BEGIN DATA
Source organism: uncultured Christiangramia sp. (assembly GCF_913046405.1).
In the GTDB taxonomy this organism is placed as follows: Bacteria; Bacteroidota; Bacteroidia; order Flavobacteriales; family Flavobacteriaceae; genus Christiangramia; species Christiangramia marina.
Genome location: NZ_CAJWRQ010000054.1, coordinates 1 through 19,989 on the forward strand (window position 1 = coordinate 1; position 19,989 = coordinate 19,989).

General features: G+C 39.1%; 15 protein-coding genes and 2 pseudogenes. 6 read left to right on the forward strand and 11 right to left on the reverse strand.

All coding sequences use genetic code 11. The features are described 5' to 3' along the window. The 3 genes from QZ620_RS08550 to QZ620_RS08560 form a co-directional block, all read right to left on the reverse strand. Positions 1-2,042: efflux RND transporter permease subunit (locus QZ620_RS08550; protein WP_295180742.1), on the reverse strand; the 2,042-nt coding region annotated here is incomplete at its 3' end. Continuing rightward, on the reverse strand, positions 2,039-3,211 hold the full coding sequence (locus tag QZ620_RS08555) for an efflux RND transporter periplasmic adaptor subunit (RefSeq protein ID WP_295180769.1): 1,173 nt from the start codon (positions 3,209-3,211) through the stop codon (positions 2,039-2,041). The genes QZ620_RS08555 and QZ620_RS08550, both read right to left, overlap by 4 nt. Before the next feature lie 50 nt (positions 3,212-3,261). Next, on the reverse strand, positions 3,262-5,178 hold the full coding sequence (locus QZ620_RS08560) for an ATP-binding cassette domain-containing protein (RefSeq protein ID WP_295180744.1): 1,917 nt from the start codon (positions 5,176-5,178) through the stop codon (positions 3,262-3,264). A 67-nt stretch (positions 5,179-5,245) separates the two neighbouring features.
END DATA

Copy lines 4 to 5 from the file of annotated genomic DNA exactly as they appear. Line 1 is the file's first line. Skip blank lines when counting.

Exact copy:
General features: G+C 39.1%; 15 protein-coding genes and 2 pseudogenes. 6 read left to right on the forward strand and 11 right to left on the reverse strand.

All coding sequences use genetic code 11. The features are described 5' to 3' along the window. The 3 genes from QZ620_RS08550 to QZ620_RS08560 form a co-directional block, all read right to left on the reverse strand. Positions 1-2,042: efflux RND transporter permease subunit (locus QZ620_RS08550; protein WP_295180742.1), on the reverse strand; the 2,042-nt coding region annotated here is incomplete at its 3' end. Continuing rightward, on the reverse strand, positions 2,039-3,211 hold the full coding sequence (locus tag QZ620_RS08555) for an efflux RND transporter periplasmic adaptor subunit (RefSeq protein ID WP_295180769.1): 1,173 nt from the start codon (positions 3,209-3,211) through the stop codon (positions 2,039-2,041). The genes QZ620_RS08555 and QZ620_RS08550, both read right to left, overlap by 4 nt. Before the next feature lie 50 nt (positions 3,212-3,261). Next, on the reverse strand, positions 3,262-5,178 hold the full coding sequence (locus QZ620_RS08560) for an ATP-binding cassette domain-containing protein (RefSeq protein ID WP_295180744.1): 1,917 nt from the start codon (positions 5,176-5,178) through the stop codon (positions 3,262-3,264). A 67-nt stretch (positions 5,179-5,245) separates the two neighbouring features.